Inside This Issue:

  • Statutes of Repose Applicable to Construction Industry.
  • Architect Wins Entitlement to Damages, but Recovers Nothing, Because it Failed to Keep Adequate Cost Records.
  • Failure to Attend Pre-bid Site Visit Proves Fatal to Differing Site Conditions Claim.
  • Insurance Carrier Had No Duty to Defend Engineer in Wrongful Death Action Based on Trench Collapse.

Survey of Statutes of Repose Applicable
to Construction Industry

An excellent, comprehensive survey of five major provisions of each state’s statute of repose limiting the time period to bring legal action against parties involved in construction projects is available in the Summer 2001 issue of the “Construction Lawyer,” published by the American Bar Association, Forum on the Construction Industry. This easy-to-use, two-page table covers all 48 states that have enacted statutes of repose, and includes: the type of action affected, length of actionable period, savings clause, triggering events, and class of people protected (e.g., architects, engineers, contractors, or other persons). Only New York and Vermont do not currently have such legislation. The table was prepared by attorneys Allen Holt Gwyn and Paul E. Davis of the law firm Conner Gwyn Schenck PLLC, P.O. Box 20744, Greensboro, NC 27420; Phone: 336-691-9222; e-mail: The ABA Construction Forum contact is Carol Albrecht, Director, 312-988-5660.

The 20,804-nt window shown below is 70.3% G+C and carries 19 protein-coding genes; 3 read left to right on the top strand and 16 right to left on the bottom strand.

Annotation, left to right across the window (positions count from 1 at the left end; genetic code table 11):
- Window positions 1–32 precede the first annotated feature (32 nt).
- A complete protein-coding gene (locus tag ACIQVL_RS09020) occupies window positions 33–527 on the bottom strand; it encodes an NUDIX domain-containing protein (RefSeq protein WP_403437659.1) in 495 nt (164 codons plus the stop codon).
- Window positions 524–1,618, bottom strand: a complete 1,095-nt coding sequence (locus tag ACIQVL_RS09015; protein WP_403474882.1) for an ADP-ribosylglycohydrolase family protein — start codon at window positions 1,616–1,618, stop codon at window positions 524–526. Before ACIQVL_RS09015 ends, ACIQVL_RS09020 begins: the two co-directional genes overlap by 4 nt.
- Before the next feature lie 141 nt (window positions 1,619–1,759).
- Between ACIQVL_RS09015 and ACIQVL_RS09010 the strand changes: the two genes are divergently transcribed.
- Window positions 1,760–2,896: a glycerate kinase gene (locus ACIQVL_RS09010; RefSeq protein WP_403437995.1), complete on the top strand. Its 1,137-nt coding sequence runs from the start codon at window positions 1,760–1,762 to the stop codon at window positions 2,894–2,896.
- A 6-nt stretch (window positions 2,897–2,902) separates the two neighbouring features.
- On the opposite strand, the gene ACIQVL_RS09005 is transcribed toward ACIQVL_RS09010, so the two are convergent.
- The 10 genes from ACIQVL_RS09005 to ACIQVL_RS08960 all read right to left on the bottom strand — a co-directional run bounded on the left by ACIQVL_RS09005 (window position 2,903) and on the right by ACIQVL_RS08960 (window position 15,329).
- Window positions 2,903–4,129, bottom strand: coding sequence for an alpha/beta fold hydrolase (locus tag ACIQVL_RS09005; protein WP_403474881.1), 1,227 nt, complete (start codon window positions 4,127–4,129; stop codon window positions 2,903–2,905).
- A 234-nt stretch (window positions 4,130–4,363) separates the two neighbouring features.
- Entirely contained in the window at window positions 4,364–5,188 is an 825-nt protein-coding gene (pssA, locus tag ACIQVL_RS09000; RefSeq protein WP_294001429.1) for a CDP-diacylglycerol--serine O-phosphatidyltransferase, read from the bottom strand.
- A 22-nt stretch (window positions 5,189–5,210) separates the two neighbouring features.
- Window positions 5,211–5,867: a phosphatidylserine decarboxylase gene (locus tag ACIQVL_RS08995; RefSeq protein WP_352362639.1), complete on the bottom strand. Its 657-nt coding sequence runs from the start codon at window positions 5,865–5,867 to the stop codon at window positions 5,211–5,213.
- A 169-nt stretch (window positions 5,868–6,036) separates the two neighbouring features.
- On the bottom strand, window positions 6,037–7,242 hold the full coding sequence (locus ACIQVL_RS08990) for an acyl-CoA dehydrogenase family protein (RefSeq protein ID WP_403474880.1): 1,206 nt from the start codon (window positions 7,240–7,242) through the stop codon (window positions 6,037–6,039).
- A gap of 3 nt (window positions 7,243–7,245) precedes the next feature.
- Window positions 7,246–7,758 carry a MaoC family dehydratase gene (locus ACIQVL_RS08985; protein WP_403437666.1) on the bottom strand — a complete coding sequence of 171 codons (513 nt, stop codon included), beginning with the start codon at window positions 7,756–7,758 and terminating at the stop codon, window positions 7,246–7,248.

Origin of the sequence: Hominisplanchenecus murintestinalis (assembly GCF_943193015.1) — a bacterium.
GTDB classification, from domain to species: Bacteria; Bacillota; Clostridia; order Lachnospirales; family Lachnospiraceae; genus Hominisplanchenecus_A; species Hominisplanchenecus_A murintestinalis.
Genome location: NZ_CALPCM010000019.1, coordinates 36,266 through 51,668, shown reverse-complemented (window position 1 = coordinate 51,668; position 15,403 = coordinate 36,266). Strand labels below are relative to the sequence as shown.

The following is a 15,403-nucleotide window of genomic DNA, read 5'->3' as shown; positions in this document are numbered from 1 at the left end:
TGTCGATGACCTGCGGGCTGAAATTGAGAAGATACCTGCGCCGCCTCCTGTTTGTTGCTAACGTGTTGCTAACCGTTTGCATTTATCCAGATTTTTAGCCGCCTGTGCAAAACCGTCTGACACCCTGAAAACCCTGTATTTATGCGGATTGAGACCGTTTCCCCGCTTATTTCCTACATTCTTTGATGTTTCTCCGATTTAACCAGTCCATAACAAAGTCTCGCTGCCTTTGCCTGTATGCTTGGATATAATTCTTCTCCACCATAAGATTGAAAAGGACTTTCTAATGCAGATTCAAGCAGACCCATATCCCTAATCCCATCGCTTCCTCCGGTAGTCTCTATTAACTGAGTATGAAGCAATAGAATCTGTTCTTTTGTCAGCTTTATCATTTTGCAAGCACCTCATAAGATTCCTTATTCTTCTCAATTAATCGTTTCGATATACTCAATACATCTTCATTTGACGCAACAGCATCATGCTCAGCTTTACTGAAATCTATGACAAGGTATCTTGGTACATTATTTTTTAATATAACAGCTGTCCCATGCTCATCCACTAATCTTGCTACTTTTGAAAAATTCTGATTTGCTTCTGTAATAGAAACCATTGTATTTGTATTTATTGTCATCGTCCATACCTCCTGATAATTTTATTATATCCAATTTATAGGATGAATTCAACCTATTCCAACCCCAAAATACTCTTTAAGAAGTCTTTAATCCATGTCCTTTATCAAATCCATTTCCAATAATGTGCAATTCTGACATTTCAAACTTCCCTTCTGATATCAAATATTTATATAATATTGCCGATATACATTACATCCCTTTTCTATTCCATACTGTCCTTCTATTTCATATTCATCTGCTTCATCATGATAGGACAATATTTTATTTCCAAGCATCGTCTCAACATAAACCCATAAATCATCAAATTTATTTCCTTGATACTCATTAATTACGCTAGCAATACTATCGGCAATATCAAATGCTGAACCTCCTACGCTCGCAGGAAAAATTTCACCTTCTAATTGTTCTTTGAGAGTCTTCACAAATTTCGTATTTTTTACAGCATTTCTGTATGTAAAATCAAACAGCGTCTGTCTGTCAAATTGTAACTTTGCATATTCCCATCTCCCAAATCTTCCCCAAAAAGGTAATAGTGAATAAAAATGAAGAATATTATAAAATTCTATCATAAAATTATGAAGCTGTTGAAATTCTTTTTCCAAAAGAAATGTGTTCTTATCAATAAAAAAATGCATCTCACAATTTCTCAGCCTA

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Architect Wins Entitlement to Damages, but Recovers Nothing, Because it Failed to Keep Adequate Cost Records

An architect performed both design and construction administration services under its contract with a school district. When the construction contractor completed the project eight months late, the architect alleged that it was entitled to recover compensation for the additional services it was forced to perform as a result of the contractor’s delay. The school district failed to pay, arguing that under the terms of the contract the architect was obligated to perform basic services until 60 days after substantial completion of the work. The court held that the architect had proved entitlement to payment for additional services due to the contractor’s failure to perform. However, the architect failed to prove the cost of its additional services, and, therefore, could recover nothing. The court explained that the architect’s computerized cost records showed the individual days and hours spent on the project, but identified them generally as, “Construction Contract Administration.” Because the architect failed specifically to identify the tasks performed, the court was unable to determine which were compensable additional services. Belot v. Unified School District, No. 497, Douglas County, 4 P.3d 626 ( Kan. App., 2000.)

* This article, and the one that follows, was written by Suzanne Harness, Esq., of the Seyfarth Shaw law firm, and originally published in the Spring 2001 issue of that firm’s Construction Practice Group newsletter, entitled: “Construction Law Report.” The firm has a national and international practice with emphasis on construction and governmental contracting. For further information: 815 Connecticut Ave., N.W., Suite 500, Washington, D.C. 20006, phone: 202-463-2400.


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Failure to Attend Pre-Bid Site Visit Proves Fatal to Contractor’s Differing Site Conditions Claim